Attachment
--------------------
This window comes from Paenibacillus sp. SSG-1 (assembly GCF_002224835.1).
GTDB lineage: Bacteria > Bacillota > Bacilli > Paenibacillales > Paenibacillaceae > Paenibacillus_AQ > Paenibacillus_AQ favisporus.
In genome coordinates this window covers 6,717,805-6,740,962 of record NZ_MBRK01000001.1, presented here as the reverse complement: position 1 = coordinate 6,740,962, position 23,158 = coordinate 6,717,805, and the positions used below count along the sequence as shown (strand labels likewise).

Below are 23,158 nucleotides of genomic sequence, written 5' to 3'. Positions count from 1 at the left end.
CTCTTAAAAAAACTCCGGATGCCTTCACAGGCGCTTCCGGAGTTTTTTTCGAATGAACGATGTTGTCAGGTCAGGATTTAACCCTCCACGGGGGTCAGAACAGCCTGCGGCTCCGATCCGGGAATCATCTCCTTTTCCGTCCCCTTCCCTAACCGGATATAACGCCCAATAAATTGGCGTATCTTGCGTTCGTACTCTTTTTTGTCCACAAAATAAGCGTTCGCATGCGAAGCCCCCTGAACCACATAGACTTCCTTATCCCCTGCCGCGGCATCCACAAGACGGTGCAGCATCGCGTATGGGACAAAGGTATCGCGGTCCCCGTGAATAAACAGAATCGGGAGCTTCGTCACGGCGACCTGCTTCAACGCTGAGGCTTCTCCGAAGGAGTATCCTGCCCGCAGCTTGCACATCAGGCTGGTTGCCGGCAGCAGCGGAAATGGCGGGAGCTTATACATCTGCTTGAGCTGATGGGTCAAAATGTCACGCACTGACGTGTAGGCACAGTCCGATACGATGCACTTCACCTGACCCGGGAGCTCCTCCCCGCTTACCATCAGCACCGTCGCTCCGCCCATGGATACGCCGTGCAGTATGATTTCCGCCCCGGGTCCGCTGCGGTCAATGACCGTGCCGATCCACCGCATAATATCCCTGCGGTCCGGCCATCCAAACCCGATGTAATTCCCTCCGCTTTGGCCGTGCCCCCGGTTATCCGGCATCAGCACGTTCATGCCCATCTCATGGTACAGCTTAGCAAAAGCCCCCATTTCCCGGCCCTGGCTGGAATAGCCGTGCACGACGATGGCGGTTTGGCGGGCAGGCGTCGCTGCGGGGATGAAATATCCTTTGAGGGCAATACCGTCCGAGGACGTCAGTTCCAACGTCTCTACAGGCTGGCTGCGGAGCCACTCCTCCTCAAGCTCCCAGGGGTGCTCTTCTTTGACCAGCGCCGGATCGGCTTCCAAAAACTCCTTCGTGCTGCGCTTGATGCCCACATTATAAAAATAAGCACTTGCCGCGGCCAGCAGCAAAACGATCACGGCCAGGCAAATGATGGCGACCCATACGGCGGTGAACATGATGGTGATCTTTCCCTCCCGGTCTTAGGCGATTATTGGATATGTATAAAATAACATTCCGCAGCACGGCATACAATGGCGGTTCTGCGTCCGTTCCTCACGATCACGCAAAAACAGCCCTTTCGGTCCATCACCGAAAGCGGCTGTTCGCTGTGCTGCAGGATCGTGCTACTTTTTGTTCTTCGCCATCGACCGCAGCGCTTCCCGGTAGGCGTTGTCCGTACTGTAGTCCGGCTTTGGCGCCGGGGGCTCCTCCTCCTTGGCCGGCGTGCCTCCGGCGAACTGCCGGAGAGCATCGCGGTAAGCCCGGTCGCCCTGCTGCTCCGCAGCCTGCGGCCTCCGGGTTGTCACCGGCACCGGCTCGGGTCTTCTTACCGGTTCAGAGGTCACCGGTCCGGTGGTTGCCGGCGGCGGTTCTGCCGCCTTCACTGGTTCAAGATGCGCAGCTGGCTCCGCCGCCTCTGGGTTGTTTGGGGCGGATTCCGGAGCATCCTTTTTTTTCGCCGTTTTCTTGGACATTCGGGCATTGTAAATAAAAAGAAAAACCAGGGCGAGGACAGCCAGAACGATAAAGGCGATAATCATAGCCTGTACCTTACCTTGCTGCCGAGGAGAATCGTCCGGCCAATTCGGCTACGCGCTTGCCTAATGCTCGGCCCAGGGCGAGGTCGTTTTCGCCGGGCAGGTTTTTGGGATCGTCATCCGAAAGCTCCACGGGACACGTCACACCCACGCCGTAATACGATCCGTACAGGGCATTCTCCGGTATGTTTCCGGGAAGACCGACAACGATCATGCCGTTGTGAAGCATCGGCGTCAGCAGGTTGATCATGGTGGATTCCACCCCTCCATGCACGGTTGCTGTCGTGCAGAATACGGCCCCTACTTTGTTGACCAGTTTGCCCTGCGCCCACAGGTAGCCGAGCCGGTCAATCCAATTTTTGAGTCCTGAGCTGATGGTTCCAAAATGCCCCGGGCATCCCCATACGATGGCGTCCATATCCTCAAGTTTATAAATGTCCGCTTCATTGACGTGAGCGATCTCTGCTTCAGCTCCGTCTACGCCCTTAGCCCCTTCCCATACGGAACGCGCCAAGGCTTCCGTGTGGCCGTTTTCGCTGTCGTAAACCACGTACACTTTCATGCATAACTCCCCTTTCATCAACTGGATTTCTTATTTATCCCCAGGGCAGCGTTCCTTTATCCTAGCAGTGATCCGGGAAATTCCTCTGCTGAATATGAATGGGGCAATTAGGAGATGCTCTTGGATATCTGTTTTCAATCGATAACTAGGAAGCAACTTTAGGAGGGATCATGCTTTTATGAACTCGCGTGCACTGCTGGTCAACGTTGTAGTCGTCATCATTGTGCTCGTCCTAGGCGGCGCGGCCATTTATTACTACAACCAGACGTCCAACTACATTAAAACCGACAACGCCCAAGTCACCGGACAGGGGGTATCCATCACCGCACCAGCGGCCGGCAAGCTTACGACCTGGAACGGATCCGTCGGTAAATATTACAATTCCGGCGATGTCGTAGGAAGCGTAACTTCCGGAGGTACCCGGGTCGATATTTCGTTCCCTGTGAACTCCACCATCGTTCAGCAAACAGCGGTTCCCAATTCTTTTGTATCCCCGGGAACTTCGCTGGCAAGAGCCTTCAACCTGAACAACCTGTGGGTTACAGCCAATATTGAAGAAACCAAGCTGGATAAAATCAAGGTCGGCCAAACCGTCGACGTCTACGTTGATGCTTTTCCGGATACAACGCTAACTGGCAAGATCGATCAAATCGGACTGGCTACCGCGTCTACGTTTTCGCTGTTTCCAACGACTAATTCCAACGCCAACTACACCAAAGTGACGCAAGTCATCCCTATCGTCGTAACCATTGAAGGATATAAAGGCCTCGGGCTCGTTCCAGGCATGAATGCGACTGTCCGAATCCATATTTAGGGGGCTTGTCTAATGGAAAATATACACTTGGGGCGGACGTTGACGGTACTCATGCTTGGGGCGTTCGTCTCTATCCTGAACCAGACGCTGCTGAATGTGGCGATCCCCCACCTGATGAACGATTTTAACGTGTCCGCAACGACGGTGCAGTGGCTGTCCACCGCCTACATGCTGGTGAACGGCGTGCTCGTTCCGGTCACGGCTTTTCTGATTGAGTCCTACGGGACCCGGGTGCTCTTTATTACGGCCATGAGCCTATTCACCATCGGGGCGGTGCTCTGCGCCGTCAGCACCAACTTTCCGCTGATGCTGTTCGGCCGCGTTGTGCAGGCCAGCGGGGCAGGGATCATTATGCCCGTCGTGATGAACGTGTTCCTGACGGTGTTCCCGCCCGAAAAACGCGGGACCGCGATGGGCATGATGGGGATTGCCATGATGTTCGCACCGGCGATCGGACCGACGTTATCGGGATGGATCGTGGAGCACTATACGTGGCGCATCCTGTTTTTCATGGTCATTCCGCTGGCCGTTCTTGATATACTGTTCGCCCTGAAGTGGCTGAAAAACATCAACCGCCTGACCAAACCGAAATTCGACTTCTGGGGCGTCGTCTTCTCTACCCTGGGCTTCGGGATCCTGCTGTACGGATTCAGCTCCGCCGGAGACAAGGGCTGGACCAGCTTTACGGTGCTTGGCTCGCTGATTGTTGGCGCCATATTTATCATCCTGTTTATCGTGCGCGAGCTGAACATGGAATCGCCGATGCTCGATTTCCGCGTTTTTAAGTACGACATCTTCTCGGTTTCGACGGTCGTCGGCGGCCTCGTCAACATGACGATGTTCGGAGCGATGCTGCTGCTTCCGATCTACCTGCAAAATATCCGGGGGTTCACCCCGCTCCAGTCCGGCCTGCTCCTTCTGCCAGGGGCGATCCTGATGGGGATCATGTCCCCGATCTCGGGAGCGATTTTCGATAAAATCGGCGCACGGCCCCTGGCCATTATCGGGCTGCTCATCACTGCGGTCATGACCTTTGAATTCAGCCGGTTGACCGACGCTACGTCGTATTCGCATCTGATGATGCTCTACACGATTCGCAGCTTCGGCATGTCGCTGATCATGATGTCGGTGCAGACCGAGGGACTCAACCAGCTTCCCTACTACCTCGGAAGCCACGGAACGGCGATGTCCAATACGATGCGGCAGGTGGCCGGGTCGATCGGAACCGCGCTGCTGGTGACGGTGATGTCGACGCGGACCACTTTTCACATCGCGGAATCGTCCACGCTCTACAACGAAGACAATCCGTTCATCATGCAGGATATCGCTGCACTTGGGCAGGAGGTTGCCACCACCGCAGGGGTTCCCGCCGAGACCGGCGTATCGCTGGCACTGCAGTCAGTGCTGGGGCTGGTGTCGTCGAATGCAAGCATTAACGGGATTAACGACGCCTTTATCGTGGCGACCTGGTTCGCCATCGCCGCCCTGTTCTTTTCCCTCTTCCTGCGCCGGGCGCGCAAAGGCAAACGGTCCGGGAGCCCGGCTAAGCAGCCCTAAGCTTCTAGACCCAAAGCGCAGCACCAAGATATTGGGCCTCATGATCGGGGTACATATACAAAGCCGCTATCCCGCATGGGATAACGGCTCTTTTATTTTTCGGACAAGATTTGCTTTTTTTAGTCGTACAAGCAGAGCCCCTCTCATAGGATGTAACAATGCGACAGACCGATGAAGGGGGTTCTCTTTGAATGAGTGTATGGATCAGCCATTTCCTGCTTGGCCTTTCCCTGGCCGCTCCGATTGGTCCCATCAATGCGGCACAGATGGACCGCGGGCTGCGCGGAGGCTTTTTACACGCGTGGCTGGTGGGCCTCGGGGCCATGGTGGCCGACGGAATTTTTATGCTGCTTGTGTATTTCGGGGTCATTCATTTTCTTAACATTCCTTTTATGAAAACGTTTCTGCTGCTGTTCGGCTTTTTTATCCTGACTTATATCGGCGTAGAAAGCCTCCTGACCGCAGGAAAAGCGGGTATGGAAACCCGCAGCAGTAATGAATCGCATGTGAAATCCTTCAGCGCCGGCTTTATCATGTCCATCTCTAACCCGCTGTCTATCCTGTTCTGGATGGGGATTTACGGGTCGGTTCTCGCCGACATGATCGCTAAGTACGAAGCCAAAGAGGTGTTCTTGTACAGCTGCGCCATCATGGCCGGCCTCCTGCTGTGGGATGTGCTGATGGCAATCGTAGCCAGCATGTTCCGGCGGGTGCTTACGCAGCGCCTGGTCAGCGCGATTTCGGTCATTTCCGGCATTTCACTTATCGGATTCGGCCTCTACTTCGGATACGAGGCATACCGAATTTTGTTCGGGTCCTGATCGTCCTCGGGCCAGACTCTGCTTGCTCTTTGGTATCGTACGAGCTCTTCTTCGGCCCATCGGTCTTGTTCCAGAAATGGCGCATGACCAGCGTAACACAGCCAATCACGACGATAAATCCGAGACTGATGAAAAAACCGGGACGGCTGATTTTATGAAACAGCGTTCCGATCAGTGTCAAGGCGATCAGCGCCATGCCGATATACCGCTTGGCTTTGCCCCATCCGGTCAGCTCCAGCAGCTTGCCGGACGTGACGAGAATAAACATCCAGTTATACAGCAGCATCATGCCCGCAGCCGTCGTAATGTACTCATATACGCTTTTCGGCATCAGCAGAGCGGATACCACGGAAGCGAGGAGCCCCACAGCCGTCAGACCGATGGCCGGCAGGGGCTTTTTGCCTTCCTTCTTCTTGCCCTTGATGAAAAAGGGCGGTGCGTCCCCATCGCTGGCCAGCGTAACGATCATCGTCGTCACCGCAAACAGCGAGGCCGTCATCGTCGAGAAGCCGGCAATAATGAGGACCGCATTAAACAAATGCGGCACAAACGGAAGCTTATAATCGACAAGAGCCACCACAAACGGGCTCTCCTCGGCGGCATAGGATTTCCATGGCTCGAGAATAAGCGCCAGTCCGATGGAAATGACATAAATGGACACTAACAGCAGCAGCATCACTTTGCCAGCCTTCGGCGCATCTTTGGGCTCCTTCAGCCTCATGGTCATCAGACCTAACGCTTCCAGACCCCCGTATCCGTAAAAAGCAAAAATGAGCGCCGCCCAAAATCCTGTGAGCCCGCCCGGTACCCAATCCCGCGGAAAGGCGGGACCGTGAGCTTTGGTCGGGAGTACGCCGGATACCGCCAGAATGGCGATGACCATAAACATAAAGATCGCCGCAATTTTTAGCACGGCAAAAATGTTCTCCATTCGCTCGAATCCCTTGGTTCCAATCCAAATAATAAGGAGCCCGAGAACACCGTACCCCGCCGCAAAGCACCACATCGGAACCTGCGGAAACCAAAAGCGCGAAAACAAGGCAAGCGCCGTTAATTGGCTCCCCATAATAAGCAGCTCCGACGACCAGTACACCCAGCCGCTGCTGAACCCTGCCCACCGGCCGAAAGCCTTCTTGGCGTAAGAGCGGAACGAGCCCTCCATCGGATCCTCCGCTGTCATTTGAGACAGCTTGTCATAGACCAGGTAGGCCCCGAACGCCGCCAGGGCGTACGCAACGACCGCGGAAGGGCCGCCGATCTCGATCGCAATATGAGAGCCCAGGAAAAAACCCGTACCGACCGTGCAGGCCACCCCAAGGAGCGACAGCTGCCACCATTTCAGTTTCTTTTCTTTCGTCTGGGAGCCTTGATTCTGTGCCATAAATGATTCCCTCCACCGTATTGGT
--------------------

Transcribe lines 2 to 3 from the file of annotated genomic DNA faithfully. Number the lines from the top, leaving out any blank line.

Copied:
GTDB lineage: Bacteria > Bacillota > Bacilli > Paenibacillales > Paenibacillaceae > Paenibacillus_AQ > Paenibacillus_AQ favisporus.
In genome coordinates this window covers 6,717,805-6,740,962 of record NZ_MBRK01000001.1, presented here as the reverse complement: position 1 = coordinate 6,740,962, position 23,158 = coordinate 6,717,805, and the positions used below count along the sequence as shown (strand labels likewise).